FORMER Fremantle captain David Mundy appears set to become just the second player from a West Australian club to play 300 games after opening talks with Fremantle to play on in 2019.

Mundy turns 33 on Friday but is yet to miss a game this season and continues to be one of the Dockers' most consistent performers.

His manager, Anthony McConville of Mac's Sports, told the 288-gamer was poised to extend his career into a 16th season next year.

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"We're in conversations with Freo at the moment about David playing on next year," McConville said.

"David is keen to play on and his form this year suggests he's still capable of doing that at a high level.

"Our talks with Fremantle have been positive, so things look promising for David to continue for another season."

In 16 games this year, Mundy has averaged 22 possessions despite spending considerable time in attack.

At 192cm, he has proved a handful for opposition defences, kicking 14 goals (equal third at Fremantle) and dishing off eight goal assists (equal fourth), while providing a strong aerial target – he is fourth at the club for marks inside 50 (13) and equal fifth in contested marks (nine).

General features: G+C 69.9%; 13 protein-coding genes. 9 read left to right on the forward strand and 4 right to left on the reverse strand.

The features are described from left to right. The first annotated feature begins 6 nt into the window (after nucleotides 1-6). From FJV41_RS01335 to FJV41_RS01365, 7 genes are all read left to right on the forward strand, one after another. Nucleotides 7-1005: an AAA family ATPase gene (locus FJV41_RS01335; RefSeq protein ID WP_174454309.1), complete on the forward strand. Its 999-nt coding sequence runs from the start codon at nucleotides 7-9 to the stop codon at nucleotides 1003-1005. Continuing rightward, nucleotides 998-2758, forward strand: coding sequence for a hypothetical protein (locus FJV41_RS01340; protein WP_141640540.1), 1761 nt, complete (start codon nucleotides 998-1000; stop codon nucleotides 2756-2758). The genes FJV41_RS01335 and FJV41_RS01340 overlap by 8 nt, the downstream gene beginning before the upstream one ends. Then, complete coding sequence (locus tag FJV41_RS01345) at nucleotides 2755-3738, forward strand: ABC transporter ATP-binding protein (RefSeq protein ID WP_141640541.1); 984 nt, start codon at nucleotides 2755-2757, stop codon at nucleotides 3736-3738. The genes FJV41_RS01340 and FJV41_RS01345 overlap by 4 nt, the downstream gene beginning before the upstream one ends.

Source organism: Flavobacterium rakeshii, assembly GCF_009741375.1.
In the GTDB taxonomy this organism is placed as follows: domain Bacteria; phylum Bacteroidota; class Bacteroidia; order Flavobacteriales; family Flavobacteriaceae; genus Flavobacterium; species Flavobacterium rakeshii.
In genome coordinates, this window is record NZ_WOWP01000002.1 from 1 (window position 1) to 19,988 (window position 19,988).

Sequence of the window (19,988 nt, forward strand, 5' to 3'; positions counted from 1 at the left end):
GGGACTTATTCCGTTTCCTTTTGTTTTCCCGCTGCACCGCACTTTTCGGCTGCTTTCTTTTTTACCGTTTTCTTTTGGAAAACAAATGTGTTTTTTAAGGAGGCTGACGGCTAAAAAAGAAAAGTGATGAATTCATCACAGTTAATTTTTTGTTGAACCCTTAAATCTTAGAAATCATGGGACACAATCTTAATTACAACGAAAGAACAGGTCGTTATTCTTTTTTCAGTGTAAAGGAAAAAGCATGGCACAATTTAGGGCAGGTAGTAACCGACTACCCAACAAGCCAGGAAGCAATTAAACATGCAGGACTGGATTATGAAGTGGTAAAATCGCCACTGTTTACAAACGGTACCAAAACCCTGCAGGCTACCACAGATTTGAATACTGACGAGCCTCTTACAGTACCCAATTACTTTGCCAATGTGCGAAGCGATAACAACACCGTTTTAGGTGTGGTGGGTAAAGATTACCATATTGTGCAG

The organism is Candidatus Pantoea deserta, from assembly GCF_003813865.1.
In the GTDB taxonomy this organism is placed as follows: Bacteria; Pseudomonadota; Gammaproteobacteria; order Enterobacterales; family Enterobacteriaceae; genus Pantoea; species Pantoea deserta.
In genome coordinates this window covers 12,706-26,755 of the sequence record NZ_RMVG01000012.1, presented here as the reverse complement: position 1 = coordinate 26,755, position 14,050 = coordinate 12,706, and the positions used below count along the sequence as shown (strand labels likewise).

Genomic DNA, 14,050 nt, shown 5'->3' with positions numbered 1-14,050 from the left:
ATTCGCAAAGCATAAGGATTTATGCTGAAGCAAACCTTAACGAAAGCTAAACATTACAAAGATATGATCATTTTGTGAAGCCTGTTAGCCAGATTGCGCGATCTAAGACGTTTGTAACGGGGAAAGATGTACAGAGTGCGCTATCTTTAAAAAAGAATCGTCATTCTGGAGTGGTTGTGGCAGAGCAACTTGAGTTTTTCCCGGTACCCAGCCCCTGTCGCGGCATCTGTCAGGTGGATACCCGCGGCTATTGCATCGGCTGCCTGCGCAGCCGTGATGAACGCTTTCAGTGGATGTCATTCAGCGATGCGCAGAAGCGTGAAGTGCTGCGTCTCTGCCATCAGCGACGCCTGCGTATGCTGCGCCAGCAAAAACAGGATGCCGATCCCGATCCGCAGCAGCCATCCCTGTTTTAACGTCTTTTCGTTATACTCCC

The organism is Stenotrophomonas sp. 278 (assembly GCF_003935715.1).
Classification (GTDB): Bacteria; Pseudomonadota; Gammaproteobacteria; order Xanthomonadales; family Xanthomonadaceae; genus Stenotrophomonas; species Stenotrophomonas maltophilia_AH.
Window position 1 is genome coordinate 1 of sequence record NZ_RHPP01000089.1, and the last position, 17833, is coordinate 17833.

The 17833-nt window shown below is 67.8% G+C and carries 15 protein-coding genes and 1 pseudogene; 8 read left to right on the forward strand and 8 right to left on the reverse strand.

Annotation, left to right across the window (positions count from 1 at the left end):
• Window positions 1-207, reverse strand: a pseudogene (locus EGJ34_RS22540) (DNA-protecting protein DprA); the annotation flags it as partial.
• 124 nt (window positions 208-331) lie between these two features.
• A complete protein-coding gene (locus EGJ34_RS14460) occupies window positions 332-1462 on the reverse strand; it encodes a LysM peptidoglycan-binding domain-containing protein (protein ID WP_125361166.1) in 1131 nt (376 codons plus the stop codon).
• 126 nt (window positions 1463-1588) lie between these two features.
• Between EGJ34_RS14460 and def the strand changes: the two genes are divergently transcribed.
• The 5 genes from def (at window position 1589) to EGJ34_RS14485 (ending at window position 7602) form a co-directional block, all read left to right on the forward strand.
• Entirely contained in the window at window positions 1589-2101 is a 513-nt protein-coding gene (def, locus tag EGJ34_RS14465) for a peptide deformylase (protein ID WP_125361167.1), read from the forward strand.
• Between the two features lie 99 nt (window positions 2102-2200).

The veteran is also third at the Dockers in contested possessions (10.5 game) and clearances (3.6), behind only Lachie Neale and Nat Fyfe on both counts.

Mundy's outstanding form follows a strong 2017 season when he finished fourth in Freo's best and fairest award.

Taken with pick No.19 in the 2003 NAB AFL Draft, Mundy sits second on Fremantle's all-time games list, behind club legend and longtime teammate Matthew Pavlich (353).

If he plays Fremantle's remaining six games this season, he will need just six more in 2019 to join Pavlich in the 300-game club.

It would be a remarkable achievement given the toll taken on WA-based players by the long flights they face every second week of the home and away season.

No player has played 300 games for West Coast in its 31-year history, with champion ruckman Dean Cox coming closest (290).

Mundy captained the Dockers in 2016 and won the Doig Medal in 2010 before runner-up finishes in 2013 and 2015. He was also an All Australian in 2015.